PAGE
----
Costs you should expect when studying abroad: USA Perspective

Below, Phoebe has generally outlined the costs that a student preparing to study abroad may need to consider. Not all of these costs will be applicable to students studying in different places, but many of the costs are covered in this post. There is also a great example for budgeting trips at the end of this post.

We will be releasing more breakdowns like this over time, but remember that costs may change year to year, so doing your own budgeting research is always important.

VISAS

Does the country you’re going to require a VISA, a study permit, any other documentation? This might depend on how long you’re going for. VISA costs vary greatly, with the US VISA costing a total of $340 (approx. £256). You might also need a range of supporting documents when you apply such as a valid passport, host university documentation and proof of ability to pay all travel costs. Sometimes the process requires an in-person interview so it’s worth thinking of applying with plenty of time left to get an appointment.

Transport

It’s important to think about how you’ll get to and from your host university. If you’re flying, is there an airport nearby or will you require further transportation? Will there be airport shuttles run by the university? Will you need to get an Uber account? It is worth looking for student flight websites where you can access discounts with your student email. It is also important to read terms and conditions and be aware of whether your transport is refundable and under what conditions.

Accommodation

You will have to find your own accommodation when studying abroad although sometimes you will be limited in what you can choose (eg. certain halls and not others). However, these will be outlined to you. When applying to accommodation, it is really important to look at deadlines and make sure you stick to them, you don’t want to be left without a place to live.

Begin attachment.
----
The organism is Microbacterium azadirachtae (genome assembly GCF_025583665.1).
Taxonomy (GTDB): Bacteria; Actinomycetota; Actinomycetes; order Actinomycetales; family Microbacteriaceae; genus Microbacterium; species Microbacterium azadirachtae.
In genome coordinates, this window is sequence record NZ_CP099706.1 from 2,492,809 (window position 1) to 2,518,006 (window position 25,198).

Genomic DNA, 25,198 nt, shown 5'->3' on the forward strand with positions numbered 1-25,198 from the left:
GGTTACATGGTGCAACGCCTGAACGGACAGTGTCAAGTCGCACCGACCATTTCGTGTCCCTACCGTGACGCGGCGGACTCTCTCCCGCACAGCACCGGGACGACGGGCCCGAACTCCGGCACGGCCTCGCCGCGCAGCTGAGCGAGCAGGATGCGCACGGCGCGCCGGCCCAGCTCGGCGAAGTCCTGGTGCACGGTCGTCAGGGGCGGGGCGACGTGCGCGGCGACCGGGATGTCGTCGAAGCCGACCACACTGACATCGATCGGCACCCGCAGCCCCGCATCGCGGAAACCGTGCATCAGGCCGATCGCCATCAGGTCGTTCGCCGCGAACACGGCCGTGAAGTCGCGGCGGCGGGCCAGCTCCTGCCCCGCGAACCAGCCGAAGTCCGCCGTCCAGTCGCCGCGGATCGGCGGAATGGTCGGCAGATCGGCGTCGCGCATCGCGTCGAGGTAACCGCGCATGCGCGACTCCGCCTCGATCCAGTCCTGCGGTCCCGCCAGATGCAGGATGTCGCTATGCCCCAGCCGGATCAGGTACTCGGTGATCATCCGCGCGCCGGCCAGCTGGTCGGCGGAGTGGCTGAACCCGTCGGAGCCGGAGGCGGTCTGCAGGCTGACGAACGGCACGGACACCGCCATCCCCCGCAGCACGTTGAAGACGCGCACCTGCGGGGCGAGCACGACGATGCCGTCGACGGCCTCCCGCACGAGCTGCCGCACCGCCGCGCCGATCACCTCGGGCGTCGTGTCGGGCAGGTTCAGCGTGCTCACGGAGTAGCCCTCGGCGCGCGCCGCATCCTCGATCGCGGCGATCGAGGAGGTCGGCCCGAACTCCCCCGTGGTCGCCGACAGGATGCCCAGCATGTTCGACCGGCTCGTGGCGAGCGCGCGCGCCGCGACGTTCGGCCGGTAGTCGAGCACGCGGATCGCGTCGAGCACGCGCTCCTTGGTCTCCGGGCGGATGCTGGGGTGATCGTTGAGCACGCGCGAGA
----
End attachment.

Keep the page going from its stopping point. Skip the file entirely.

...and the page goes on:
Health insurance

You will most likely need health insurance when studying abroad. Keele provide a certain degree of coverage and although this is enough for some places, it might not be for others. Some universities will offer a healthcare plan, however, it is often possible to find cheaper ones. It’s important to read into what is covered by your healthcare plan (eg. pre-existing medical conditions, sports injuries, drinking…) because if you’re not covered and need medical assistance, this can get extremely expensive.

Meal plan

Some accommodations will require you to have a meal plan. It’s important to look into what these include, how much they cost and when they need to be paid for.

Activities

This is a difficult one to estimate as its almost impossible to know what you will be doing day to day when you are abroad. However, you can google what there is to do in the area and try and estimate costs from that or you can just set yourself a budget for activities.

Traveling

One of the best aspects of studying abroad is that you can travel to places you usually wouldn’t get the chance to. This is also difficult to budget for but is worth thinking about how much you want to put aside for this.

Textbooks

Some classes might require you to get textbooks. These can get very expensive however there are ways to reduce the cost. Can you rent them instead of buying them? Can you find online versions? Can you offer to split them with a friend or coursemate? Will you just play the international student card and ask people in you class to lend you the book once a week?…

Household items eg. bedding, toiletries…

Often you won’t be able to bring everything you would like with you when you go abroad and will have to prioritise some things (eg. clothes) over others (eg. toiletries and household items). You will therefore have to factor the cost of buying these when you arrive. During my first week, there was the opportunity for incoming international students to have the items the previous year had left which meant I didn’t have to buy kitchen stuff.

Example budget (USA)

Flights: return Flight from London: £1000 (average)

Visa Fees: SEVIS I-901 Fee: £144 ($180) + Visa Application Processing Fee: £132 ($160)

Accommodation (2019/20 Prices): £4,650/Semester

Health Insurance (2019/20 Prices): £1,350 (Although this was covered by Keele for me)

Food: Meal Plan (All Access 5): £1,500/Semester + Eating Out: (average) £20/week

Activities: £10-40/week

Trips: (price per person; based on travelling in a group of 4 people)

South Carolina/Georgia (3 Nights)New York City (3 Nights)Washington D.C. (3 Nights)
Car Rental — £30Flights — £130Car Rental – £65
Accommodation (Airbnb) — £75Hotel – £180Accommodation (Airbnb) — £100
Food – £75Food – £125Food – £75
Activities – £40Activities – £40Activities – £40
  Total — £220  Total – £475  Total — £280

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